I am having following expression, limits of summations are given in terms of set, can someone help me to interpret this summation. where $d_{1}$ and $d_{2}$ are distances.

$$\sum_{i_1,i_2 \in \{1,2\}} d_{i_1} e^{-d_{i_1}} * d_{i_2} e^{-d_{i_2}}$$

  • $\begingroup$ The sum is taken over all combinations of $i_1$ and $i_2$ taking the values 1 or 2. So (1,1), (1,2), (2,1), and (2,2) for these indices. Is that what you mean? $\endgroup$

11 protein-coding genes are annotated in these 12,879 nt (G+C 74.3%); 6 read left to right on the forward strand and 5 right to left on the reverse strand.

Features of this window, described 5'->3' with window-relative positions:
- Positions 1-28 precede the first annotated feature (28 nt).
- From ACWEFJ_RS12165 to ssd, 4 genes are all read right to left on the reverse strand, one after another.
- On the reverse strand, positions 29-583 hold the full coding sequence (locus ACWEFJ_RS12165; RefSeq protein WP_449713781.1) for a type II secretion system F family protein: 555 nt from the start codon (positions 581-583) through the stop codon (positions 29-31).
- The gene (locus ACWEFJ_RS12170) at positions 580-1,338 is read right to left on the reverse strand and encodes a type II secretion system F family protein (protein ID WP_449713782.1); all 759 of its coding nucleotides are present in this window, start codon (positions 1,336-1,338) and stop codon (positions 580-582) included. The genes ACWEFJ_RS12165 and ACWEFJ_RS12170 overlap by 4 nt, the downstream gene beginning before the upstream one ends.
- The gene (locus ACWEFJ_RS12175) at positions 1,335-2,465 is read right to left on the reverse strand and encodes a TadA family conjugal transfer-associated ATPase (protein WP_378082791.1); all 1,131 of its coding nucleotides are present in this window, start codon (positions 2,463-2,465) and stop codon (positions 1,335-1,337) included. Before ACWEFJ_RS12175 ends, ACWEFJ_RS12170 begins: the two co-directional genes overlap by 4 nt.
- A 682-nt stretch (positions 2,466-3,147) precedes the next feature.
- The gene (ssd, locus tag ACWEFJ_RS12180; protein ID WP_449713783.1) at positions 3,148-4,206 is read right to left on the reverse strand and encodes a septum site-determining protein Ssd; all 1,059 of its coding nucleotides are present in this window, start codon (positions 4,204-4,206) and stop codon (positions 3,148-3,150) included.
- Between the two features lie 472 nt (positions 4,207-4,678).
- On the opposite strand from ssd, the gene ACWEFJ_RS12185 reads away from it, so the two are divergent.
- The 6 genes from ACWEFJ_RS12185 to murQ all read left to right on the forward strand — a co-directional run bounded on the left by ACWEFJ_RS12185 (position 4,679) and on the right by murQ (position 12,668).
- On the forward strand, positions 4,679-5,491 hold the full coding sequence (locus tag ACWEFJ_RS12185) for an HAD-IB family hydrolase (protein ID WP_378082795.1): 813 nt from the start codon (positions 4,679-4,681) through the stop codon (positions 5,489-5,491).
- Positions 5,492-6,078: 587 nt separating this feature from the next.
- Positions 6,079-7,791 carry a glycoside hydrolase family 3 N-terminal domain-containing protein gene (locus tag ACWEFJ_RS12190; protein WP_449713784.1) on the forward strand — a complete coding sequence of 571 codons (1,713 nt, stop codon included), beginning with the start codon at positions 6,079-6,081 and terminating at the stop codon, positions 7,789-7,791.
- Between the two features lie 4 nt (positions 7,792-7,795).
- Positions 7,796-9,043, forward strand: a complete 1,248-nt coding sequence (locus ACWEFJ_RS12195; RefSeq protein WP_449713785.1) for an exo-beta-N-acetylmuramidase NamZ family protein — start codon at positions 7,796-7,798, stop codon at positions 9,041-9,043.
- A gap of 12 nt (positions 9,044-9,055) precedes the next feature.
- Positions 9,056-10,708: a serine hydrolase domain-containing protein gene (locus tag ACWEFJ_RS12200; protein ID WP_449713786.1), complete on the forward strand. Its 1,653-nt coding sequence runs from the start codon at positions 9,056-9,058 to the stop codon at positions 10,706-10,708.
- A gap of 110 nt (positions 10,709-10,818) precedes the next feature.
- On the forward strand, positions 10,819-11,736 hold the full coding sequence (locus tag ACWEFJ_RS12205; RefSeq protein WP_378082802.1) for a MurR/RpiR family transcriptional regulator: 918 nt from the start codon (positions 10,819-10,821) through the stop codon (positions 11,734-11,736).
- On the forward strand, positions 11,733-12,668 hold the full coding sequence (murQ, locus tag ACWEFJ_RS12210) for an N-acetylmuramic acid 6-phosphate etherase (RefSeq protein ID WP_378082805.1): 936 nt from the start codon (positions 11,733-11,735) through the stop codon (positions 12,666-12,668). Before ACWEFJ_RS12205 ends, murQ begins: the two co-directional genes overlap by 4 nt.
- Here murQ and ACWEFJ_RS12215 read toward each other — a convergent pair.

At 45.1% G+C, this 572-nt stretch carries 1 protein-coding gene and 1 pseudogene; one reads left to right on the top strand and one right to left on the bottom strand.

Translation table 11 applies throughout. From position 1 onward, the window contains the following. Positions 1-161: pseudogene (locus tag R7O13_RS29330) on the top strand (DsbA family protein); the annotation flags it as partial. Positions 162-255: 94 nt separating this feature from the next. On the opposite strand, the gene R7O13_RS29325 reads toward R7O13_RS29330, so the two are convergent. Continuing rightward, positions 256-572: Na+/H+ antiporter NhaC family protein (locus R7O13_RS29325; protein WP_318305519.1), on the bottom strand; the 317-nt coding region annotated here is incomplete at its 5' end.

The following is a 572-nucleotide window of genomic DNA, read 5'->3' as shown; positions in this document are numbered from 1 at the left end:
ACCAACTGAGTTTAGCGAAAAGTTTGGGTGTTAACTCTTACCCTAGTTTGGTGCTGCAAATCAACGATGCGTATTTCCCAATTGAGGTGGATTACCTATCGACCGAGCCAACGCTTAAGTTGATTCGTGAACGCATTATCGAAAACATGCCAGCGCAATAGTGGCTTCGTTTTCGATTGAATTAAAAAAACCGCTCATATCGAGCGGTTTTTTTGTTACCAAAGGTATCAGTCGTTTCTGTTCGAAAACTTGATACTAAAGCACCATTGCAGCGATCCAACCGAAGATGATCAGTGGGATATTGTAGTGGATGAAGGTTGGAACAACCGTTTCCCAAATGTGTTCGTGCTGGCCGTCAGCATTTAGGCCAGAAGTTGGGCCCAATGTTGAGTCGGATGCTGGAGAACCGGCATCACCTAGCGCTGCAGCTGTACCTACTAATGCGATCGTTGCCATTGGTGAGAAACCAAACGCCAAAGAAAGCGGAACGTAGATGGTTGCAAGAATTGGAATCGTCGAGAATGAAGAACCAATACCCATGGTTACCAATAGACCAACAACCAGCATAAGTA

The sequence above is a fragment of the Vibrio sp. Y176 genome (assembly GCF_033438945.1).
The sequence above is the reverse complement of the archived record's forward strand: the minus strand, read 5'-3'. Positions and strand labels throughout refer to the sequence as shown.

– MPW
    May 18, 2019 at 15:46
  • $\begingroup$ The notation is equivalent to $\sum\limits_{i_1 \in \{1,2\}} \sum\limits_{i_2 \in \{1,2\}}(\cdots) = \sum\limits_{i_1=1}^2 \sum\limits_{i_2 = 1}^2 (\cdots)$ $\endgroup$ May 18, 2019 at 15:48

1 Answer 1


It's $$\sum_{i_1,i_2\in \{1,2\}}d_{i_1}e^{-d_{i_1}}d_{i_2}e^{-d_{i_2}}$$ $$=d_1e^{-d_1}d_1e^{-d_1}+d_1e^{-d_1}d_2e^{-d_2}+d_2e^{-d_2}d_1e^{-d_1}+d_2e^{-d_2}d_2e^{-d_2}$$ $$=d_1^2e^{-2d_1}+2d_1e^{-d_1}d_2e^{-d_2}+d_2e^{-2d_2}$$ $$=(d_1e^{-d_1}+d_2e^{-d_2})^2$$

  • $\begingroup$ thank you so much $\endgroup$
    – M. Liaqat
    May 18, 2019 at 15:54

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